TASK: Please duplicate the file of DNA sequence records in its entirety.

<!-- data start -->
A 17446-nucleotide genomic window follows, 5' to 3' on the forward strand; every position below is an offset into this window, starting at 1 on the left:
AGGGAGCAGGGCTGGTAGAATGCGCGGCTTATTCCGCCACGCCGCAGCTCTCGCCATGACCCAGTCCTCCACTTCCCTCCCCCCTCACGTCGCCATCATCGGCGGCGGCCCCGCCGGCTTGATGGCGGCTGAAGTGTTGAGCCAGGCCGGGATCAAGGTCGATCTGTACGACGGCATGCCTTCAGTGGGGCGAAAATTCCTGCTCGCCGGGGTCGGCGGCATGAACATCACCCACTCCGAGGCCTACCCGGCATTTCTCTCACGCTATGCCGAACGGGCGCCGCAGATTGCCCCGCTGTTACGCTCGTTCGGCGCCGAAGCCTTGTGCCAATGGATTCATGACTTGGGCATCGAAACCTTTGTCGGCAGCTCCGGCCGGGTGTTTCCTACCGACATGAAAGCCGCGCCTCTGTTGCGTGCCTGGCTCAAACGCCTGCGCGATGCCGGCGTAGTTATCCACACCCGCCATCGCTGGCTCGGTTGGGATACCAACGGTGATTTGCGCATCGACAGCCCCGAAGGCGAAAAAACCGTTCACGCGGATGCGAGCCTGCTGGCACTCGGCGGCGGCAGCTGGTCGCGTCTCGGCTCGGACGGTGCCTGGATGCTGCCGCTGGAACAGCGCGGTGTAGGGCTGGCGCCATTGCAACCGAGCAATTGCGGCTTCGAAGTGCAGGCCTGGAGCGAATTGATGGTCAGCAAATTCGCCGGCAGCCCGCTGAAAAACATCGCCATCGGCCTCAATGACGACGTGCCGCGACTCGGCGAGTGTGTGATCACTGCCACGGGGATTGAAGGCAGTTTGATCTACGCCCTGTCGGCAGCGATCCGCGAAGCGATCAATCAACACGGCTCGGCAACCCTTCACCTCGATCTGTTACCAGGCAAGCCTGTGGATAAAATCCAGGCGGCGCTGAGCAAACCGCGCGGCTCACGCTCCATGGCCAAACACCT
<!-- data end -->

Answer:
A 17446-nucleotide genomic window follows, 5' to 3' on the forward strand; every position below is an offset into this window, starting at 1 on the left:
AGGGAGCAGGGCTGGTAGAATGCGCGGCTTATTCCGCCACGCCGCAGCTCTCGCCATGACCCAGTCCTCCACTTCCCTCCCCCCTCACGTCGCCATCATCGGCGGCGGCCCCGCCGGCTTGATGGCGGCTGAAGTGTTGAGCCAGGCCGGGATCAAGGTCGATCTGTACGACGGCATGCCTTCAGTGGGGCGAAAATTCCTGCTCGCCGGGGTCGGCGGCATGAACATCACCCACTCCGAGGCCTACCCGGCATTTCTCTCACGCTATGCCGAACGGGCGCCGCAGATTGCCCCGCTGTTACGCTCGTTCGGCGCCGAAGCCTTGTGCCAATGGATTCATGACTTGGGCATCGAAACCTTTGTCGGCAGCTCCGGCCGGGTGTTTCCTACCGACATGAAAGCCGCGCCTCTGTTGCGTGCCTGGCTCAAACGCCTGCGCGATGCCGGCGTAGTTATCCACACCCGCCATCGCTGGCTCGGTTGGGATACCAACGGTGATTTGCGCATCGACAGCCCCGAAGGCGAAAAAACCGTTCACGCGGATGCGAGCCTGCTGGCACTCGGCGGCGGCAGCTGGTCGCGTCTCGGCTCGGACGGTGCCTGGATGCTGCCGCTGGAACAGCGCGGTGTAGGGCTGGCGCCATTGCAACCGAGCAATTGCGGCTTCGAAGTGCAGGCCTGGAGCGAATTGATGGTCAGCAAATTCGCCGGCAGCCCGCTGAAAAACATCGCCATCGGCCTCAATGACGACGTGCCGCGACTCGGCGAGTGTGTGATCACTGCCACGGGGATTGAAGGCAGTTTGATCTACGCCCTGTCGGCAGCGATCCGCGAAGCGATCAATCAACACGGCTCGGCAACCCTTCACCTCGATCTGTTACCAGGCAAGCCTGTGGATAAAATCCAGGCGGCGCTGAGCAAACCGCGCGGCTCACGCTCCATGGCCAAACACCT